A Yosemite National Park fire that started Sunday has burned almost 4,500 acres and is about 5% contained, officials said Tuesday.
The fire has spread quickly and in multiple directions. Eight helicopters and 327 firefighters are helping suppress the flames, including crews from the National Park Service and U.S. Forest Service. The effort has cost $100,000 to date.
Park officials are still investigating the high-elevation wilderness fire's cause. They think it is a spot fire from a lightning-caused burn, dubbed the Meadow fire, which started in mid-July.
Around 185 hikers were evacuated by helicopter on Sunday night, including 85 from the Half Dome summit and 100 from trails and campgrounds in Little Yosemite Valley, where the fire spread to both sides of the Merced River between Half Dome and Mt. Starr King.
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Officials previously estimated the damage at nearly 2,600 acres. Park Ranger Ashley Mayer said fire surveyors used infrared mapping Monday night to get a more accurate picture of the affected area. As a result, she said, not all of the 1,900-acre increase can be attributed to the fire's spread.
Additionally, Mayer said, there are granite outcroppings within the 4,500 affected acres, so most but not all of the damage is burnt trees. She said firefighters are using natural barriers such as granite rocks to contain the blaze, instead of removing trees and creating a containment line.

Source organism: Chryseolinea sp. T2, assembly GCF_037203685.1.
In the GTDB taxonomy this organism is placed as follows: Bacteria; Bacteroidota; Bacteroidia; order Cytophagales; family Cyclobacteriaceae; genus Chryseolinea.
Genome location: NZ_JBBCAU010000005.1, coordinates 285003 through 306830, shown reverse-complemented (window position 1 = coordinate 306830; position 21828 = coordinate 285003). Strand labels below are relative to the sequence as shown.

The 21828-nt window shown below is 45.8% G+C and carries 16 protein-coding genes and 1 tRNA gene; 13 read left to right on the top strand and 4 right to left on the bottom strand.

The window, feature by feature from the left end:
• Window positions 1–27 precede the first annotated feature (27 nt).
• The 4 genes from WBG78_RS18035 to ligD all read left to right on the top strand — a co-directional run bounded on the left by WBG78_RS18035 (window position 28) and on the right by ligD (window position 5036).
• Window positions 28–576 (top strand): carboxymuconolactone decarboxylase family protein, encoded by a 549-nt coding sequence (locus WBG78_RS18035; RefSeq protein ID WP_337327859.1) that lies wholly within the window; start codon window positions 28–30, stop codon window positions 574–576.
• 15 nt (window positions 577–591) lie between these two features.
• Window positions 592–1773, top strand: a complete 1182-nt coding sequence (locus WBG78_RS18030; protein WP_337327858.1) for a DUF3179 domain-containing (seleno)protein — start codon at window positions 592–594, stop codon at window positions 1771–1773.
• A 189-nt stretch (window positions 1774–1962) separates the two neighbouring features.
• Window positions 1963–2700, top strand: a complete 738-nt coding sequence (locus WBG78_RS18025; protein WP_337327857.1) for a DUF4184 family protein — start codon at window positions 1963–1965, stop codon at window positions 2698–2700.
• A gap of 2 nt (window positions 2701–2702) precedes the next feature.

"We want to leave that wilderness area in its natural state," she said.
Mayer said the weather in Yosemite Valley is warm but not too windy. The National Weather Service forecast shows Wednesday could get slightly warmer, with a high of 84 degrees and wind gusts as high as 15 mph.
More smoke crept into the valley on Tuesday than was apparent on Monday. Mayer said visitors should expect to continue seeing smoke in the coming days.
Several trails and camps are closed until further notice, including:
Little Yosemite Valley
John Muir Trail between Little Yosemite Valley and Long Meadow
All routes on Half Dome, including the cables, NW Regular Route and Snake Dike
Sunrise and Merced Lake high sierra camps and backpackers' camps
Sunrise Trail south of the Tenaya Lake Trail junction
Clouds Rest, Sunrise Lakes, Emeric Lake and Babcock Lake
Bridalveil Creek Campground (to house firefighters)
Trails and camps in the area that remain open include:
Mist, John Muir and Panorama trails to the top of Nevada Fall
Vogelsang Backpackers' Camp
Tenaya Lake Trail
Fletcher Creek Trail between Vogelsang and Merced Lake Ranger Station
All park roads, entrance stations, and facilities are open. Park officials said visitors should check the park's website to get updated air quality information.